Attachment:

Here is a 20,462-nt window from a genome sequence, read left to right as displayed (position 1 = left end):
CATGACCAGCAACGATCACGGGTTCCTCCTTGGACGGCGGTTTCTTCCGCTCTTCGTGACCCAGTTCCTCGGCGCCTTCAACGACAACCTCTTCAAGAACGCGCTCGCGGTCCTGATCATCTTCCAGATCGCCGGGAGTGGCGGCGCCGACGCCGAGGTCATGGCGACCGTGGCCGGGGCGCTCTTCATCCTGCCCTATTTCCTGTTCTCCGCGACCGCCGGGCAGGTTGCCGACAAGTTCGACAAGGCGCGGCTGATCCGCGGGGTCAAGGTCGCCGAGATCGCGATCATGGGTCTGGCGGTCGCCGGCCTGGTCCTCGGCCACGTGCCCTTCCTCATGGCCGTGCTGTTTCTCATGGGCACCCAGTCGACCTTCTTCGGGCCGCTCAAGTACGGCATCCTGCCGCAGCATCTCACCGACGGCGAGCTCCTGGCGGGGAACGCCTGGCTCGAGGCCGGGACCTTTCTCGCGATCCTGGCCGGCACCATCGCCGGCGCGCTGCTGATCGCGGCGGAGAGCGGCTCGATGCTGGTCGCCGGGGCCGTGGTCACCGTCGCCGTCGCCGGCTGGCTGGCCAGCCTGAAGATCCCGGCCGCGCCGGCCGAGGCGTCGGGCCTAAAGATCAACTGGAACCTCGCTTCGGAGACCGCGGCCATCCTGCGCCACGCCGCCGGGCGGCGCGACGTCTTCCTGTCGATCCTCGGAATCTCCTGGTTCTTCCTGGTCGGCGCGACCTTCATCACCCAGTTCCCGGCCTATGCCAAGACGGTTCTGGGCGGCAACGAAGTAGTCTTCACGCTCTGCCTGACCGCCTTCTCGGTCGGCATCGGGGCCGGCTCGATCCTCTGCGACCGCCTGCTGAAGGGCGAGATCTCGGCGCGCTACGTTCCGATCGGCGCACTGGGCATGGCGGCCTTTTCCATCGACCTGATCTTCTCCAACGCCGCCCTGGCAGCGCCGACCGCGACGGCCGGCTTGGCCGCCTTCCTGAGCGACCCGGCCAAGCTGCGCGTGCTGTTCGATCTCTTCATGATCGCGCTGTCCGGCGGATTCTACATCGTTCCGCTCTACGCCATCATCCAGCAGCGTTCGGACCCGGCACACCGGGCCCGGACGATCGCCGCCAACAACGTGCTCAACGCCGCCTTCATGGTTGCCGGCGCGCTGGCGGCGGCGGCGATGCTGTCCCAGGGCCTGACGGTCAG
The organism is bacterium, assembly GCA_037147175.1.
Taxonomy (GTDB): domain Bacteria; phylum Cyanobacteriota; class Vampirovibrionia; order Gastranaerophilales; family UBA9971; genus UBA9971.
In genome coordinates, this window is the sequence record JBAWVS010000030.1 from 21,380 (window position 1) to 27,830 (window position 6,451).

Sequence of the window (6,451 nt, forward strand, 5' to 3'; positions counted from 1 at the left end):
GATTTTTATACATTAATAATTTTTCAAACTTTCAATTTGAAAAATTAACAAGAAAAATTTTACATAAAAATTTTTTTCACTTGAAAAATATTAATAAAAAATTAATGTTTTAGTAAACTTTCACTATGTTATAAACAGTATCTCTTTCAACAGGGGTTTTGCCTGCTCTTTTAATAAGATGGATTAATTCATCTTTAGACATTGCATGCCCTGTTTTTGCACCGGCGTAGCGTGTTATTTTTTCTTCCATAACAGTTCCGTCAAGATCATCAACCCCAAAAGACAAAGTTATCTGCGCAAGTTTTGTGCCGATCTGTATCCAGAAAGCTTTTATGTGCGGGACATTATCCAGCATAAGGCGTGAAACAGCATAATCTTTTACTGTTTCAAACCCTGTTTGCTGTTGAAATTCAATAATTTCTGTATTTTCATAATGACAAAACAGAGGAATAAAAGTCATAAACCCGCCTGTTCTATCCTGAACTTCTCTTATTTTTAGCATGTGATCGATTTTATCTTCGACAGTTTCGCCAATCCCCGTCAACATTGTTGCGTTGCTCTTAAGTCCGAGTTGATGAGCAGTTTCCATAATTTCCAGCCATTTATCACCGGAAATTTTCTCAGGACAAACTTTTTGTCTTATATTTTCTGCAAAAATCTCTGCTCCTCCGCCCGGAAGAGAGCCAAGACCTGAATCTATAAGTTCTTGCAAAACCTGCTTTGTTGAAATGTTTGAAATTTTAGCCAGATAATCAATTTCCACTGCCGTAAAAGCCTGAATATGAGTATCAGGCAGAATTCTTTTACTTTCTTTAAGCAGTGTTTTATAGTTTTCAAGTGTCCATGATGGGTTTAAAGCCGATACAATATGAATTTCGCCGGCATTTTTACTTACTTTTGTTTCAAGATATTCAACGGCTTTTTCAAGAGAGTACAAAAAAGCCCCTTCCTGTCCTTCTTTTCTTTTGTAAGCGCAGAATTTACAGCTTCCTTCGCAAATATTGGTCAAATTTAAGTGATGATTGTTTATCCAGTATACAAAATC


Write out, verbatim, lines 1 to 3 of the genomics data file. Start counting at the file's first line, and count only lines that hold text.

Here is a 20,462-nt window from a genome sequence, read left to right as displayed (position 1 = left end):
CATGACCAGCAACGATCACGGGTTCCTCCTTGGACGGCGGTTTCTTCCGCTCTTCGTGACCCAGTTCCTCGGCGCCTTCAACGACAACCTCTTCAAGAACGCGCTCGCGGTCCTGATCATCTTCCAGATCGCCGGGAGTGGCGGCGCCGACGCCGAGGTCATGGCGACCGTGGCCGGGGCGCTCTTCATCCTGCCCTATTTCCTGTTCTCCGCGACCGCCGGGCAGGTTGCCGACAAGTTCGACAAGGCGCGGCTGATCCGCGGGGTCAAGGTCGCCGAGATCGCGATCATGGGTCTGGCGGTCGCCGGCCTGGTCCTCGGCCACGTGCCCTTCCTCATGGCCGTGCTGTTTCTCATGGGCACCCAGTCGACCTTCTTCGGGCCGCTCAAGTACGGCATCCTGCCGCAGCATCTCACCGACGGCGAGCTCCTGGCGGGGAACGCCTGGCTCGAGGCCGGGACCTTTCTCGCGATCCTGGCCGGCACCATCGCCGGCGCGCTGCTGATCGCGGCGGAGAGCGGCTCGATGCTGGTCGCCGGGGCCGTGGTCACCGTCGCCGTCGCCGGCTGGCTGGCCAGCCTGAAGATCCCGGCCGCGCCGGCCGAGGCGTCGGGCCTAAAGATCAACTGGAACCTCGCTTCGGAGACCGCGGCCATCCTGCGCCACGCCGCCGGGCGGCGCGACGTCTTCCTGTCGATCCTCGGAATCTCCTGGTTCTTCCTGGTCGGCGCGACCTTCATCACCCAGTTCCCGGCCTATGCCAAGACGGTTCTGGGCGGCAACGAAGTAGTCTTCACGCTCTGCCTGACCGCCTTCTCGGTCGGCATCGGGGCCGGCTCGATCCTCTGCGACCGCCTGCTGAAGGGCGAGATCTCGGCGCGCTACGTTCCGATCGGCGCACTGGGCATGGCGGCCTTTTCCATCGACCTGATCTTCTCCAACGCCGCCCTGGCAGCGCCGACCGCGACGGCCGGCTTGGCCGCCTTCCTGAGCGACCCGGCCAAGCTGCGCGTGCTGTTCGATCTCTTCATGATCGCGCTGTCCGGCGGATTCTACATCGTTCCGCTCTACGCCATCATCCAGCAGCGTTCGGACCCGGCACACCGGGCCCGGACGATCGCCGCCAACAACGTGCTCAACGCCGCCTTCATGGTTGCCGGCGCGCTGGCGGCGGCGGCGATGCTGTCCCAGGGCCTGACGGTCAG
The organism is bacterium, assembly GCA_037147175.1.